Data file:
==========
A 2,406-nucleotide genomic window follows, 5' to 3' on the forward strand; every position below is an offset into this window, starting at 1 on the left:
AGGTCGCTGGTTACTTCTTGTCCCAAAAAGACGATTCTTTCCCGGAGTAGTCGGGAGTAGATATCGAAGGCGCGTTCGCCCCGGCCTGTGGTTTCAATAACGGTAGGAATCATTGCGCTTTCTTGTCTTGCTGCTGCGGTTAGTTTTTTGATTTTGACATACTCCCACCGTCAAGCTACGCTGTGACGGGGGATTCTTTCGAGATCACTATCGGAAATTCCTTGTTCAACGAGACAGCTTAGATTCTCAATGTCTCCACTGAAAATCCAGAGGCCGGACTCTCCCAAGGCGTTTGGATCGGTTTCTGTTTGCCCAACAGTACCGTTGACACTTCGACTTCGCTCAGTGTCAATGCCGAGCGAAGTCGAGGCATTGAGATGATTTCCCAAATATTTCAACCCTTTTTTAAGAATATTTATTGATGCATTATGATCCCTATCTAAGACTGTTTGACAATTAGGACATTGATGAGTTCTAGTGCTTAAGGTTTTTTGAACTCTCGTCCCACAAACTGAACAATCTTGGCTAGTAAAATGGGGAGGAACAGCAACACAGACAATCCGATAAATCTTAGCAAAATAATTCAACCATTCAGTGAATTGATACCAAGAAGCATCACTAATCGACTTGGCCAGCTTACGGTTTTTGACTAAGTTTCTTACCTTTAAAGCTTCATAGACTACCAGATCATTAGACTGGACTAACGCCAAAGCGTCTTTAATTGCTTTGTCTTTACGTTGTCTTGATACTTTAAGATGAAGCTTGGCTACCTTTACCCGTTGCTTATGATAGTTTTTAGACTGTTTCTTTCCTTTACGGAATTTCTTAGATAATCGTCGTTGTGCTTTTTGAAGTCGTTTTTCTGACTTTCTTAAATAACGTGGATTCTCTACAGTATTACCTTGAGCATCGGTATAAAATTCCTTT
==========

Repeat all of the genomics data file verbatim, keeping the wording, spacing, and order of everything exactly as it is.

A 2,406-nucleotide genomic window follows, 5' to 3' on the forward strand; every position below is an offset into this window, starting at 1 on the left:
AGGTCGCTGGTTACTTCTTGTCCCAAAAAGACGATTCTTTCCCGGAGTAGTCGGGAGTAGATATCGAAGGCGCGTTCGCCCCGGCCTGTGGTTTCAATAACGGTAGGAATCATTGCGCTTTCTTGTCTTGCTGCTGCGGTTAGTTTTTTGATTTTGACATACTCCCACCGTCAAGCTACGCTGTGACGGGGGATTCTTTCGAGATCACTATCGGAAATTCCTTGTTCAACGAGACAGCTTAGATTCTCAATGTCTCCACTGAAAATCCAGAGGCCGGACTCTCCCAAGGCGTTTGGATCGGTTTCTGTTTGCCCAACAGTACCGTTGACACTTCGACTTCGCTCAGTGTCAATGCCGAGCGAAGTCGAGGCATTGAGATGATTTCCCAAATATTTCAACCCTTTTTTAAGAATATTTATTGATGCATTATGATCCCTATCTAAGACTGTTTGACAATTAGGACATTGATGAGTTCTAGTGCTTAAGGTTTTTTGAACTCTCGTCCCACAAACTGAACAATCTTGGCTAGTAAAATGGGGAGGAACAGCAACACAGACAATCCGATAAATCTTAGCAAAATAATTCAACCATTCAGTGAATTGATACCAAGAAGCATCACTAATCGACTTGGCCAGCTTACGGTTTTTGACTAAGTTTCTTACCTTTAAAGCTTCATAGACTACCAGATCATTAGACTGGACTAACGCCAAAGCGTCTTTAATTGCTTTGTCTTTACGTTGTCTTGATACTTTAAGATGAAGCTTGGCTACCTTTACCCGTTGCTTATGATAGTTTTTAGACTGTTTCTTTCCTTTACGGAATTTCTTAGATAATCGTCGTTGTGCTTTTTGAAGTCGTTTTTCTGACTTTCTTAAATAACGTGGATTCTCTACAGTATTACCTTGAGCATCGGTATAAAATTCCTTT